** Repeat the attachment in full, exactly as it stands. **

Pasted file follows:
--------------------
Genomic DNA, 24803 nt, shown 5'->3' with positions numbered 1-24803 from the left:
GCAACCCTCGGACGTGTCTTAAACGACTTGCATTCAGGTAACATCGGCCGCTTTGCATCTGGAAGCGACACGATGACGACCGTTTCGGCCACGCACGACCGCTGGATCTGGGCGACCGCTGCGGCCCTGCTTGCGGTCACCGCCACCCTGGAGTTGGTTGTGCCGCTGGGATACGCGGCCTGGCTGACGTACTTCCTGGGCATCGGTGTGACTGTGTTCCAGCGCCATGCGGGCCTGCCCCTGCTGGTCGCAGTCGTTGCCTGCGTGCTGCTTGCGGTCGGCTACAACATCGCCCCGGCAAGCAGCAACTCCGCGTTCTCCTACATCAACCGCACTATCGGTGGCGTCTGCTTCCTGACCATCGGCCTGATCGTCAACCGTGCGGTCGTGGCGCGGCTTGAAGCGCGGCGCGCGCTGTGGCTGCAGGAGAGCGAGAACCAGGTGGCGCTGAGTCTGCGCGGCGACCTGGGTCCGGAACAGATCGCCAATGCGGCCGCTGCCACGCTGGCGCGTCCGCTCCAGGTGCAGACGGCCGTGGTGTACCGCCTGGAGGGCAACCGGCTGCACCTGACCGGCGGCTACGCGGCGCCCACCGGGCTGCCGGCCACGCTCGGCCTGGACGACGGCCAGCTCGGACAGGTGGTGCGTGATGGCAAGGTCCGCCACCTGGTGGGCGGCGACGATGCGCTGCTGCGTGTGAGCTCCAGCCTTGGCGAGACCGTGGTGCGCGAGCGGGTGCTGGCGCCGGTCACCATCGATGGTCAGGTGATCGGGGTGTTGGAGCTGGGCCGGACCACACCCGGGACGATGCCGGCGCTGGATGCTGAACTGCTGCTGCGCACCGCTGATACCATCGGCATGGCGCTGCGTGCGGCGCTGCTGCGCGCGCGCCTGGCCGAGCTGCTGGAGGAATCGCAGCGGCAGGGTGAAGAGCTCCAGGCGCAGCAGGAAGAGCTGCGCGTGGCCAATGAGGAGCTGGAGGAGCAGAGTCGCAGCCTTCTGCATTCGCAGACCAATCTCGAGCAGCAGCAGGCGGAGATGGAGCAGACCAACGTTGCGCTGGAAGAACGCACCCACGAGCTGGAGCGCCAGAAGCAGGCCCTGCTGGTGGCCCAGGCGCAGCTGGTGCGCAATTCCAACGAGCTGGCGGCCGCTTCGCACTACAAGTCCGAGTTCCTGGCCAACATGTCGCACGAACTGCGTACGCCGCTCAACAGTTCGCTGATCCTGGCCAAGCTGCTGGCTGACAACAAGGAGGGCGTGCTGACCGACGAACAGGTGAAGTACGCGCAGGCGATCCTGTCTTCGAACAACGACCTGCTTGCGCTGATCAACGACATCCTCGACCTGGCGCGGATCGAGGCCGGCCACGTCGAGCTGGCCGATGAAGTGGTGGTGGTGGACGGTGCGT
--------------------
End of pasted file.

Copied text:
Genomic DNA, 24803 nt, shown 5'->3' with positions numbered 1-24803 from the left:
GCAACCCTCGGACGTGTCTTAAACGACTTGCATTCAGGTAACATCGGCCGCTTTGCATCTGGAAGCGACACGATGACGACCGTTTCGGCCACGCACGACCGCTGGATCTGGGCGACCGCTGCGGCCCTGCTTGCGGTCACCGCCACCCTGGAGTTGGTTGTGCCGCTGGGATACGCGGCCTGGCTGACGTACTTCCTGGGCATCGGTGTGACTGTGTTCCAGCGCCATGCGGGCCTGCCCCTGCTGGTCGCAGTCGTTGCCTGCGTGCTGCTTGCGGTCGGCTACAACATCGCCCCGGCAAGCAGCAACTCCGCGTTCTCCTACATCAACCGCACTATCGGTGGCGTCTGCTTCCTGACCATCGGCCTGATCGTCAACCGTGCGGTCGTGGCGCGGCTTGAAGCGCGGCGCGCGCTGTGGCTGCAGGAGAGCGAGAACCAGGTGGCGCTGAGTCTGCGCGGCGACCTGGGTCCGGAACAGATCGCCAATGCGGCCGCTGCCACGCTGGCGCGTCCGCTCCAGGTGCAGACGGCCGTGGTGTACCGCCTGGAGGGCAACCGGCTGCACCTGACCGGCGGCTACGCGGCGCCCACCGGGCTGCCGGCCACGCTCGGCCTGGACGACGGCCAGCTCGGACAGGTGGTGCGTGATGGCAAGGTCCGCCACCTGGTGGGCGGCGACGATGCGCTGCTGCGTGTGAGCTCCAGCCTTGGCGAGACCGTGGTGCGCGAGCGGGTGCTGGCGCCGGTCACCATCGATGGTCAGGTGATCGGGGTGTTGGAGCTGGGCCGGACCACACCCGGGACGATGCCGGCGCTGGATGCTGAACTGCTGCTGCGCACCGCTGATACCATCGGCATGGCGCTGCGTGCGGCGCTGCTGCGCGCGCGCCTGGCCGAGCTGCTGGAGGAATCGCAGCGGCAGGGTGAAGAGCTCCAGGCGCAGCAGGAAGAGCTGCGCGTGGCCAATGAGGAGCTGGAGGAGCAGAGTCGCAGCCTTCTGCATTCGCAGACCAATCTCGAGCAGCAGCAGGCGGAGATGGAGCAGACCAACGTTGCGCTGGAAGAACGCACCCACGAGCTGGAGCGCCAGAAGCAGGCCCTGCTGGTGGCCCAGGCGCAGCTGGTGCGCAATTCCAACGAGCTGGCGGCCGCTTCGCACTACAAGTCCGAGTTCCTGGCCAACATGTCGCACGAACTGCGTACGCCGCTCAACAGTTCGCTGATCCTGGCCAAGCTGCTGGCTGACAACAAGGAGGGCGTGCTGACCGACGAACAGGTGAAGTACGCGCAGGCGATCCTGTCTTCGAACAACGACCTGCTTGCGCTGATCAACGACATCCTCGACCTGGCGCGGATCGAGGCCGGCCACGTCGAGCTGGCCGATGAAGTGGTGGTGGTGGACGGTGCGT